Category Archives: Sanya Richards-Ross

London Olympics Preview: The 4x400m Relay

The 4x400m relay has been the traditional finale of track & field meets. It is a long drawn struggle, showcasing both the raw speed of the athletes and their ability to dig deep at such a grueling event. Unlike in the shorter relay, where aggregate flat speed disadvantages are somehow nullified by faulty baton passing, the winning formula in the 4x400m is a lot simpler.

Photo from Nigel Chadwick

The Americans are the most dominant country in this event. The U.S. ladies have won five out the ten times the 4x400m relay has been held in the Olympics. Their last defeat came at the hands of the Unified Team in Barcelona. American women have won three World Championship titles since 2007. The disparity becomes even more glaring in the men’s competition, where the U.S. have lost only five times since the 1912 Stockholm Olympics. In World Championship competition, Americans have bagged a total of nine gold medals.

Read: “American 4x400m Relay Dominance”

However, doping violations have cast a dark shadow over some of these victories, resulting into several high profile disqualifications in both Olympic and World Championship competition.

Women’s 4x400m Relay

Russian women occupy five spots in the 400m dash top ten this year, with the U.S. having three. Antonina Krivoshapka Антонина Кривошапка (49.16 SB) is the world leader. Beijing 2008 silver medalist Sanya Richards-Ross and veteran Russian Yulia Gushchina Ю́лия Гу́щина are tied in second place, each having a season’s best of 49.28s.  Botswana’s Amantle Montsho (49.54 SB), the 2011 World Champion, is in fourth. The fastest Jamaican this year is Novlene Williams-Mills (49.78 SB).

Read: “London Olympics Preview – The 400m Dash”

The versatile Allyson Felix, the 400m dash silver medallist from Daegu, will most likely reinforce Richards-Ross, Francena McCorrory, and Deedee Trotter. In fact, the same American quartet ran the fastest time in the world this year, 3:21.18, as the United States “Red” Team at the Penn Relays. Richards-Ross, McCorrory and Felix were also part of the U.S. team that won gold (3:18.09) over Jamaica (3:18.71) and Russia (3:19.36) at the Daegu World Championships last year.

The Russian women look good on paper, with the sub-50 trio of Krivoshapka, Gushchina, and Tatyana Firova Татьяна Фирова (49.72s) at the best form of their athletics careers. Similar to the core of the American pool, the Russians have been competing as a team for around half a decade.

Ukraine (Yuliya Olishevska, Olha Zemlyak, Nataliya Pyhyda, Alina Lohvynenko), France (Phara Anacharsis, Luina Guion Firmin, Marie Gayot, Floria Guei), the Czech Republic (Zuzana Hejnová, Zuzana Bergrová, Jitka Bartoničková, Denisa Rosolova) and Belarus (Hanna Tashpulatava,Yulyana Yushchanka Юльяна Юшчанка, Ilona Usovich Ілона Усовіч, Sviatlana Usovich Святлана Усовіч) are the most likely finalists in London. The Ukrainians (3:25.07) won over the French (3:25.49) and Czechs (3:26.02) at the European Championships in Helsinki last June.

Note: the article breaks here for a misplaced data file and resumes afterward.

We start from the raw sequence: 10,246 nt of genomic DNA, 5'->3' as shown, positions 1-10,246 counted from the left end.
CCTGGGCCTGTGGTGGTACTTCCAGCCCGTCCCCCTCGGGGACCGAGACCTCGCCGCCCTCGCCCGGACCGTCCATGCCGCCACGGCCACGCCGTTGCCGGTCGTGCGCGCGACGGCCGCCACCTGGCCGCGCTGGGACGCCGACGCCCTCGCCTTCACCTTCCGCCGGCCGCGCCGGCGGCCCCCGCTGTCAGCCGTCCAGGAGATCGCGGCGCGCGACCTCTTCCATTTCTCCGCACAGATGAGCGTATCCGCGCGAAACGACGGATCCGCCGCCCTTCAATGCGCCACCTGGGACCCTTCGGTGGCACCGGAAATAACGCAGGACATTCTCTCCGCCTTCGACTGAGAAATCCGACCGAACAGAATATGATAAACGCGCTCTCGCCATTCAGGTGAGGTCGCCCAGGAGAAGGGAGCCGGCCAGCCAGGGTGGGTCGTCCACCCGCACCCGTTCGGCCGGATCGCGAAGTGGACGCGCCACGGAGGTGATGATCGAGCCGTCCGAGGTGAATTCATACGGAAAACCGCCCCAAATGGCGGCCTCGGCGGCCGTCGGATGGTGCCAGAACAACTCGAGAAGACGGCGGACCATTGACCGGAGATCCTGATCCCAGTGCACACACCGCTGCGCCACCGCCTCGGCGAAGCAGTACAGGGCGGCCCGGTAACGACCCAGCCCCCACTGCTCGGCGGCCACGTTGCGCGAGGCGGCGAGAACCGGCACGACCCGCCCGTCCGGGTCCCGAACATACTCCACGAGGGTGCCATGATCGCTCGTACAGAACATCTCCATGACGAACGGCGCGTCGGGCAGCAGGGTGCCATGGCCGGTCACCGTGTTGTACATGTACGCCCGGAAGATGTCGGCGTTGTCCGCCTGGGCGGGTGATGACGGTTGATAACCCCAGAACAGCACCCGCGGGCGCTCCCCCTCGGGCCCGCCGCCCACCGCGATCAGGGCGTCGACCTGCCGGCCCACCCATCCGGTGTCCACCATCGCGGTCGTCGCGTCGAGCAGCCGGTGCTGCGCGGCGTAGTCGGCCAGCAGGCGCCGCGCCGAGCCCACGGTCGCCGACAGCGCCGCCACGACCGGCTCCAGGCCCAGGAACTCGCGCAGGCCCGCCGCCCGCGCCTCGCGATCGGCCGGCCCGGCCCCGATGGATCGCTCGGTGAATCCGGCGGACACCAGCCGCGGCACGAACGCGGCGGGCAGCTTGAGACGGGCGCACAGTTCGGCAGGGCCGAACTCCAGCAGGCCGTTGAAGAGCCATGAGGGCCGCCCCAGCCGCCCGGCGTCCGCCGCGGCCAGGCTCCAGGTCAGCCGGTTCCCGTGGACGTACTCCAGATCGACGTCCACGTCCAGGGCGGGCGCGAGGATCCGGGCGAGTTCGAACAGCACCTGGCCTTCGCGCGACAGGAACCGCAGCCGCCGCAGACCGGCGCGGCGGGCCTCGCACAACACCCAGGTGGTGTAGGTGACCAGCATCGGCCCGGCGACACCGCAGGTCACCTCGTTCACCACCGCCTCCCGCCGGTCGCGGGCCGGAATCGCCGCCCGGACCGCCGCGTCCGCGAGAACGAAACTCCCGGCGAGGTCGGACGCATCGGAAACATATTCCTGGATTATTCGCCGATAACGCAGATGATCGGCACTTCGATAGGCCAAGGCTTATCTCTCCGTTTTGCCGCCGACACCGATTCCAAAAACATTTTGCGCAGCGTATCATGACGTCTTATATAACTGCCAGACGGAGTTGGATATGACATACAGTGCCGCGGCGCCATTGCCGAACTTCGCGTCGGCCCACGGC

In terms of the Olympic seedings, the Americans (average 3:19.63) and the Russians (average 3:20.15) are at the top. The Jamaicans are at third, with an average time of 3:20.36.

Screenshot from the IAAF

The British (Shana Cox, Nicola Sanders, Lee McConnell, Eilidh Child), however, finished outside the medals. This could change in London, in light of the increasingly strong showing of Olympic Champion Christine Ohuruogu. The sheer emotion of running in front of a home crowd might just enable athletes like McConnell and Marilyn Okoro to run the race of their lives and Nicola Sanders to rediscover the spring in her legs.

The battle for gold will be close between the Americans and the Russians, with the Jamaicans (Rosemarie Whyte, Davita Prendergast, Novlene Williams-Mills, Shericka Williams) also in contention. The U.S. ladies are the favorites, in light of their 20-year reign as Olympic Champions. The Russians, however, might just pull off a repeat of the Unified Team’s performance in the Barcelona Olympics. The trump card would have to be individual experience of Richards-Ross and Felix, both multiple World Championship titlists and Olympic medalists. This puts the U.S. on a psychological and physical pedestal against the Russian and Jamaican women.

Top Three Predictions

Gold: United States

Silver: Russia

Bronze: Jamaica/Great Britain

Men’s 4x400m Relay

When the North American powers do not get disqualified due to technicalities (1972 Munich), disgraced due to doping violations (1997 Athens, 2000 Sydney, 2003 Paris), or absent due to boycott (1980 Moscow), it is tremendously difficult to triumph over a team donning the Stars and Stripes in the 4x400m relay, particularly amongst the men. The prolific British quartet of Roger Black, Derek Redmond, John Regis and Kriss Akabusi were the last to pull it off at the 1991 World Championships in Tokyo. In the Olympics, the Jamaican victory over the U.S. in Helskini back in 1952 was the most recent.